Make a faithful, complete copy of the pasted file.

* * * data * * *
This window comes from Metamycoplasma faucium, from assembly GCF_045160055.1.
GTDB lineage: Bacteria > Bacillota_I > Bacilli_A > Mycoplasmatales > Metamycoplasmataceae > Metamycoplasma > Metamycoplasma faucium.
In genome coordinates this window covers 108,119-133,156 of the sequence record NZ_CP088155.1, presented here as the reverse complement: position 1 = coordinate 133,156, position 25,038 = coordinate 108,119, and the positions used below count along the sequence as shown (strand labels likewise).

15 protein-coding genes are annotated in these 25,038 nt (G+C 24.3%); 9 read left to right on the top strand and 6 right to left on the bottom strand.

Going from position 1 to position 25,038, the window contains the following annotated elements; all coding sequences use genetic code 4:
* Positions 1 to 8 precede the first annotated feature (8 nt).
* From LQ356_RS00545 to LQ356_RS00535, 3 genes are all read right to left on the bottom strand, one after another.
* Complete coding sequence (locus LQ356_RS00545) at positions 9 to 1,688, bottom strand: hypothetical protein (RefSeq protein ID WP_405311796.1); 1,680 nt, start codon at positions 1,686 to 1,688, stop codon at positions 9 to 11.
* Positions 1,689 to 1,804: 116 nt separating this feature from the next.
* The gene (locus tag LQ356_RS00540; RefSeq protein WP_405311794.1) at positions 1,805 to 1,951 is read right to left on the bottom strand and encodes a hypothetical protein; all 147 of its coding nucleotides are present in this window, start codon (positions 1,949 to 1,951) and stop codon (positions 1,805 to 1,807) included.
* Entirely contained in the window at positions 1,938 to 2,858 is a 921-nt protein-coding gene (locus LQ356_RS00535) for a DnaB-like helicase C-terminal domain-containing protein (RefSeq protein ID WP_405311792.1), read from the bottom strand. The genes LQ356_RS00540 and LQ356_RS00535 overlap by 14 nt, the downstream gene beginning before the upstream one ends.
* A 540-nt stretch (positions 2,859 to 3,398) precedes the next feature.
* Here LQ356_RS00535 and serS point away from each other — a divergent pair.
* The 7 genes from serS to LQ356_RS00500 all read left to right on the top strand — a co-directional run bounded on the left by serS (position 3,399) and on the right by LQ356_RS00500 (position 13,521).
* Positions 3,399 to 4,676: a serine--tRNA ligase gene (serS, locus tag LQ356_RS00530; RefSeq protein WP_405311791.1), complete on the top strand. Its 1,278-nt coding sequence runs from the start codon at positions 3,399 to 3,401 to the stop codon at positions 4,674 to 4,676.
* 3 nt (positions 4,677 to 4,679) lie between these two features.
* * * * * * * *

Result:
This window comes from Metamycoplasma faucium, from assembly GCF_045160055.1.
GTDB lineage: Bacteria > Bacillota_I > Bacilli_A > Mycoplasmatales > Metamycoplasmataceae > Metamycoplasma > Metamycoplasma faucium.
In genome coordinates this window covers 108,119-133,156 of the sequence record NZ_CP088155.1, presented here as the reverse complement: position 1 = coordinate 133,156, position 25,038 = coordinate 108,119, and the positions used below count along the sequence as shown (strand labels likewise).

15 protein-coding genes are annotated in these 25,038 nt (G+C 24.3%); 9 read left to right on the top strand and 6 right to left on the bottom strand.

Going from position 1 to position 25,038, the window contains the following annotated elements; all coding sequences use genetic code 4:
* Positions 1 to 8 precede the first annotated feature (8 nt).
* From LQ356_RS00545 to LQ356_RS00535, 3 genes are all read right to left on the bottom strand, one after another.
* Complete coding sequence (locus LQ356_RS00545) at positions 9 to 1,688, bottom strand: hypothetical protein (RefSeq protein ID WP_405311796.1); 1,680 nt, start codon at positions 1,686 to 1,688, stop codon at positions 9 to 11.
* Positions 1,689 to 1,804: 116 nt separating this feature from the next.
* The gene (locus tag LQ356_RS00540; RefSeq protein WP_405311794.1) at positions 1,805 to 1,951 is read right to left on the bottom strand and encodes a hypothetical protein; all 147 of its coding nucleotides are present in this window, start codon (positions 1,949 to 1,951) and stop codon (positions 1,805 to 1,807) included.
* Entirely contained in the window at positions 1,938 to 2,858 is a 921-nt protein-coding gene (locus LQ356_RS00535) for a DnaB-like helicase C-terminal domain-containing protein (RefSeq protein ID WP_405311792.1), read from the bottom strand. The genes LQ356_RS00540 and LQ356_RS00535 overlap by 14 nt, the downstream gene beginning before the upstream one ends.
* A 540-nt stretch (positions 2,859 to 3,398) precedes the next feature.
* Here LQ356_RS00535 and serS point away from each other — a divergent pair.
* The 7 genes from serS to LQ356_RS00500 all read left to right on the top strand — a co-directional run bounded on the left by serS (position 3,399) and on the right by LQ356_RS00500 (position 13,521).
* Positions 3,399 to 4,676: a serine--tRNA ligase gene (serS, locus tag LQ356_RS00530; RefSeq protein WP_405311791.1), complete on the top strand. Its 1,278-nt coding sequence runs from the start codon at positions 3,399 to 3,401 to the stop codon at positions 4,674 to 4,676.
* 3 nt (positions 4,677 to 4,679) lie between these two features.